Hardest to easiest
After you have nailed your ego-boost moves, you should then order your remaining moves from the most difficult to the easiest. Why? Because if you make the shoot more difficult as you go along, you will find it more tiring towards the end. This can be frustrating as certain difficult moves you can normally do may feel too strenuous. Don’t forget, holding a pose is a lot harder than simply getting it. Though we can get lucky with one perfect shot, you will benefit more from having more angles to choose from because you had the energy to hold it.
Third time may not be a charm
There are some moves that you could nail in class, but may not be as lucky with when it comes to crunch time. And this is perfectly fine! If after 3 attempts you just aren’t getting the move, don’t beat yourself up over it. Move on and perhaps you can try again later once you have finished your list. You will feel much better about your final images if you focus more on the moves you can do than the ones you are struggling with.
Filling in time
You know that trick we mentioned earlier to fill time? It’s quite simple! If you have completed your moves and you don’t know what to do next, simply pose away! We have a set selection of poses that we KNOW will make you look fierce. We are currently in the process of putting together a printed guide for people to flip through at shoots, but I will also have an article next week covering this, so stay tuned!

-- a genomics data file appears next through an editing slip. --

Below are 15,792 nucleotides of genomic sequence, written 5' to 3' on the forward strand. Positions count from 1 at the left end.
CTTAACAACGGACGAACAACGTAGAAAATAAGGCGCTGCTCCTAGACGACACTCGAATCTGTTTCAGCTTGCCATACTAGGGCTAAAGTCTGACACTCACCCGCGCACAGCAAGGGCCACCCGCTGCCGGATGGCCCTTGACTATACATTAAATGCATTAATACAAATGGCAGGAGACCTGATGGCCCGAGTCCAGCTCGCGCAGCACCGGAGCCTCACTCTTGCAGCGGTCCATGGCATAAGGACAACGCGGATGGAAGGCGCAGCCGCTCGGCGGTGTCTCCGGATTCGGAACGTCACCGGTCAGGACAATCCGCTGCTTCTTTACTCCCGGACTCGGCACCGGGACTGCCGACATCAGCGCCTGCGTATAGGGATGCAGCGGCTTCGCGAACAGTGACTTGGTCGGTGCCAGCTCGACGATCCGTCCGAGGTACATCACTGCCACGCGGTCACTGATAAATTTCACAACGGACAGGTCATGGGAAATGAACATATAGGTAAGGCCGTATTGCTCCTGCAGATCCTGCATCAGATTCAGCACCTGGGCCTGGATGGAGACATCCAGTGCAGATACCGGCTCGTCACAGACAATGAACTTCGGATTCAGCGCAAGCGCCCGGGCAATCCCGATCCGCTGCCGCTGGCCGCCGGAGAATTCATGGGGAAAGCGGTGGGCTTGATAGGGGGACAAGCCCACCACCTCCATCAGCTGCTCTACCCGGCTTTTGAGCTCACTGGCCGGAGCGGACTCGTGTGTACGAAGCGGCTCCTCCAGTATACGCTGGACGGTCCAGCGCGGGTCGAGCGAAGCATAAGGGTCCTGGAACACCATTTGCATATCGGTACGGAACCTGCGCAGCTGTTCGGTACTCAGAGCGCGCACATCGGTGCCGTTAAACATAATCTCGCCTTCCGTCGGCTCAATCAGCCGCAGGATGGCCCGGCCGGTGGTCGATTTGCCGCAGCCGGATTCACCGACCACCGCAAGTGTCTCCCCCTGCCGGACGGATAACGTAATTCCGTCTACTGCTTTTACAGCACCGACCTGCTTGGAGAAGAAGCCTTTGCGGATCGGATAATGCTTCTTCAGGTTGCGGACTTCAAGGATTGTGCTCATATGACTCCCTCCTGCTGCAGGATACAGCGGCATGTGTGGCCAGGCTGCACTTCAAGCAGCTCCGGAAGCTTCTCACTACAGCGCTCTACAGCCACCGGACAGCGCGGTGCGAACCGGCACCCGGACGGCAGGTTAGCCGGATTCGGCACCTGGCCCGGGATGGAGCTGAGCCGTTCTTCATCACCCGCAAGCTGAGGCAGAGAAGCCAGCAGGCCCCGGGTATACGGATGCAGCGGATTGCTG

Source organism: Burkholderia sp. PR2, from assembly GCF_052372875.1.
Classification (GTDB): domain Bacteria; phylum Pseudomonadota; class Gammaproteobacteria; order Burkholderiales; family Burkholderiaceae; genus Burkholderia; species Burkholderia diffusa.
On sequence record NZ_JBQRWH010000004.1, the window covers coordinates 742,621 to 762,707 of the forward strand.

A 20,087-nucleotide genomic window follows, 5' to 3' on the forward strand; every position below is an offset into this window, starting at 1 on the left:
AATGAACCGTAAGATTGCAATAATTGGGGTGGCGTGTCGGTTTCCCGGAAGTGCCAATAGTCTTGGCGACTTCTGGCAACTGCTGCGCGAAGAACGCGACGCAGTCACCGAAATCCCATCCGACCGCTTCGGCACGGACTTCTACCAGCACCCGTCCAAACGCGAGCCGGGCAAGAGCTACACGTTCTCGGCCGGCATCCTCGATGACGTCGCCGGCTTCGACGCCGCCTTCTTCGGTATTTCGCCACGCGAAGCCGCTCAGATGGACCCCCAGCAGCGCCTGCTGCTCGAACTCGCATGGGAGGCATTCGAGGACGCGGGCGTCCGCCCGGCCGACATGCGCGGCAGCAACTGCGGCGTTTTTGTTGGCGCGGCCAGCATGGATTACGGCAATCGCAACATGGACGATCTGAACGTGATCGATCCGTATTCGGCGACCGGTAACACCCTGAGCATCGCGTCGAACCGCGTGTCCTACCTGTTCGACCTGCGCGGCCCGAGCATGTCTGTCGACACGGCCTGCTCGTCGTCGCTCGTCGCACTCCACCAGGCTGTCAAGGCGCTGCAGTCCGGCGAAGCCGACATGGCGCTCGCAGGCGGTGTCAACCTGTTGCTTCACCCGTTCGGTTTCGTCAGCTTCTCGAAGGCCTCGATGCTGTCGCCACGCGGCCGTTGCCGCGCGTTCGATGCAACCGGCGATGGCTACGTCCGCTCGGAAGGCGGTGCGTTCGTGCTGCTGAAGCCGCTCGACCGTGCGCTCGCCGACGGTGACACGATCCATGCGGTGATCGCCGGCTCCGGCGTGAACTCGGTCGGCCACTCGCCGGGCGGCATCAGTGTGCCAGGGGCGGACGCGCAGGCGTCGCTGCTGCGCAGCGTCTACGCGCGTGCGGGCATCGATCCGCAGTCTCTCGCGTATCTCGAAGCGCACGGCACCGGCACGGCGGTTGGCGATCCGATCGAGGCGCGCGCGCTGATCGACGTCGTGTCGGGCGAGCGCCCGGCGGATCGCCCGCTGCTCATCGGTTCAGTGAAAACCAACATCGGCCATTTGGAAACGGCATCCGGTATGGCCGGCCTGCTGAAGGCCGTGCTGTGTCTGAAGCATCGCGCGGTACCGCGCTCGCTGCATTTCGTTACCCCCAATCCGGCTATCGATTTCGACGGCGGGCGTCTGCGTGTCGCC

Tips for shooting with Katherine Elizabeth
If you have taken the time to read this, there’s a good chance you have an upcoming shoot with Katherine Elizabeth. It may be your first or you simply want to be even more prepared than the last time! Either way, Kat has some handy tips for her shoots that will help you make the most of it.
- Clothing – Black doesn’t always appear due to the black background, so unless it’s a small two-piece, you may want to choose colours or whites.
- Pre-shoot clothing – If you arrive at the shoot in certain clothes, such as tight jeans or belts, you will likely have red marks on your skin. To avoid this, arrive wearing loose clothing.
- Hair – Wearing it up will allow a clear view of the face and won’t get in the way of certain angles. Down can be nice for certain positions, but it can be fussy, so bear that in mind when deciding how to style it.
- Water – drink plenty of water leading up to the shoot and get plenty of sleep for a wonderful glow!
- Questions – If you need to know anything, do not be afraid to ask! Kat is happy to work around any particular requirements, sensitive elements and anything else that will make you feel at ease.
One final piece of advice…
When you get your final images back and you share them on Instagram with excitement, be sure to tag the photographer! They have worked hard to capture how amazing you are and would love to continue doing so. By letting the world know who took that photo, you’d be saying thank you in the best way!